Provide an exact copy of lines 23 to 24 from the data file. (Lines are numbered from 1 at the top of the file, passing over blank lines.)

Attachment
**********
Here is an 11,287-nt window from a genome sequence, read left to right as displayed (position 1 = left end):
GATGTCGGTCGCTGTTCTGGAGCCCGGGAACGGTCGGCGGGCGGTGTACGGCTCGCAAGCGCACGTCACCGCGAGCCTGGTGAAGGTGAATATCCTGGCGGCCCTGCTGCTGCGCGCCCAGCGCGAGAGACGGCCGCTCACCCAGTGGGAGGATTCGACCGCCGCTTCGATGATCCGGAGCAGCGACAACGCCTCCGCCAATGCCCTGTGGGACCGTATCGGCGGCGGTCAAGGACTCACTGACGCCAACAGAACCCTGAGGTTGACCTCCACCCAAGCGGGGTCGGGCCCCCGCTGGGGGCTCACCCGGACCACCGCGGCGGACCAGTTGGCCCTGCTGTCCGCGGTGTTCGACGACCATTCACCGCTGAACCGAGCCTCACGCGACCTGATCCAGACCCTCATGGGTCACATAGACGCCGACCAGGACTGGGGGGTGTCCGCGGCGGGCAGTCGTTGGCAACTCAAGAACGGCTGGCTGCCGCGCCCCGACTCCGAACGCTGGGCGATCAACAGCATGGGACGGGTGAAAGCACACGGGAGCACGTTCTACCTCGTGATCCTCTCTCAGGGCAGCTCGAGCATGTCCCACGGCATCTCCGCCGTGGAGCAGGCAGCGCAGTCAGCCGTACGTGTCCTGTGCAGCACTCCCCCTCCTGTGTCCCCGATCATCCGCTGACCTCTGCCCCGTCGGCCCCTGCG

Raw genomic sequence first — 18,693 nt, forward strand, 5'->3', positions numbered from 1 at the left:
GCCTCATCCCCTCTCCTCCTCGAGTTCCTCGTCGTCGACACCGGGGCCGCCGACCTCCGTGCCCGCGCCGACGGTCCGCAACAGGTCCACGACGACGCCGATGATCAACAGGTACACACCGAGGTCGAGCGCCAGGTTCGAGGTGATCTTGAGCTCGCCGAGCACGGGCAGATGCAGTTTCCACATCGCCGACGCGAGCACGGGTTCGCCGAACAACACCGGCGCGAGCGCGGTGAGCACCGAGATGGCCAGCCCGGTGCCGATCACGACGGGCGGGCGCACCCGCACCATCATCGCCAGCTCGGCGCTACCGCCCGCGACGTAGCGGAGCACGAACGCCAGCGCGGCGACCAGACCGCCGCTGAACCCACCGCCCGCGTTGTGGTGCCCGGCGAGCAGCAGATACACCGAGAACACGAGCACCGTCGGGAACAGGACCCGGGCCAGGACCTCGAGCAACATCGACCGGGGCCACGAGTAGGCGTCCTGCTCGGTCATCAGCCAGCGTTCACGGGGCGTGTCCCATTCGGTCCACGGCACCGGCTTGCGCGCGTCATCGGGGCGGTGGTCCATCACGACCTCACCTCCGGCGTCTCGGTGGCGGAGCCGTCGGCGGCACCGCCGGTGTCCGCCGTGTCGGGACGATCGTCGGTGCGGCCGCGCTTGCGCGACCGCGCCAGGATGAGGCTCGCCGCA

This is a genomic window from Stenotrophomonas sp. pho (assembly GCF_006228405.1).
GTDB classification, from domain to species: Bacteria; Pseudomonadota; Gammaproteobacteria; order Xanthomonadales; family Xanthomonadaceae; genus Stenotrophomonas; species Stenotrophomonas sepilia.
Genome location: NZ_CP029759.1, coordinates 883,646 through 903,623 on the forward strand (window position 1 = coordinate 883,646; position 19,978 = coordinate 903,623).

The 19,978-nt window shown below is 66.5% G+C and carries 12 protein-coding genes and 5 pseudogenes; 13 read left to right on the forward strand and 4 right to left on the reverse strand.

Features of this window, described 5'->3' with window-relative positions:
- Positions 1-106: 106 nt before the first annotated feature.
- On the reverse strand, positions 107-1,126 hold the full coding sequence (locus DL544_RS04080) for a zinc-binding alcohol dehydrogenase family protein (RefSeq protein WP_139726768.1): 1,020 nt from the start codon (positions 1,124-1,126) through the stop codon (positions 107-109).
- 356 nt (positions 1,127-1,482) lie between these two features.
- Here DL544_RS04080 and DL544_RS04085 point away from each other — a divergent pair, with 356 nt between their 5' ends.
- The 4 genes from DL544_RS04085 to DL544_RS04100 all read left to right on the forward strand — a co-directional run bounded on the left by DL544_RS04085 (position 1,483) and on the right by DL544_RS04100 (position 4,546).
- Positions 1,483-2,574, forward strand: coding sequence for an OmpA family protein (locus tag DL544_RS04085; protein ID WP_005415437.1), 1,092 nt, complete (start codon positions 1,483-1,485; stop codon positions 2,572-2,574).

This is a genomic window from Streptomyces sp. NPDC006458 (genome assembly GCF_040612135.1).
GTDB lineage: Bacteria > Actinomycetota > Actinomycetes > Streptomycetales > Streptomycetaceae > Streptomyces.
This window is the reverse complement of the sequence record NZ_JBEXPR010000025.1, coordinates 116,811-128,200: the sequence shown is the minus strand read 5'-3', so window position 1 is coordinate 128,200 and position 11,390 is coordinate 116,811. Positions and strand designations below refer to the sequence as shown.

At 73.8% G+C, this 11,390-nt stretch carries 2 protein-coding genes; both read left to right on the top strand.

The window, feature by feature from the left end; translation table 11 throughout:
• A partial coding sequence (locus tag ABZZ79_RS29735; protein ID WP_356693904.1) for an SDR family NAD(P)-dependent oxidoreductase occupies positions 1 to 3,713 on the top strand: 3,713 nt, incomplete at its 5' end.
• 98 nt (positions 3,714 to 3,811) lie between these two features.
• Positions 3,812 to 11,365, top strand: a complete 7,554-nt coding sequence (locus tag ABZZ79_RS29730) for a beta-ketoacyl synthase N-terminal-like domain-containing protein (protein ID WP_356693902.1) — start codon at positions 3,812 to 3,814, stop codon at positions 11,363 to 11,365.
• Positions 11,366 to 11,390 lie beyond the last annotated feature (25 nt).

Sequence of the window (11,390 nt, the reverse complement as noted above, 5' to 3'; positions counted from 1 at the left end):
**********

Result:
• Positions 3,812 to 11,365, top strand: a complete 7,554-nt coding sequence (locus tag ABZZ79_RS29730) for a beta-ketoacyl synthase N-terminal-like domain-containing protein (protein ID WP_356693902.1) — start codon at positions 3,812 to 3,814, stop codon at positions 11,363 to 11,365.
• Positions 11,366 to 11,390 lie beyond the last annotated feature (25 nt).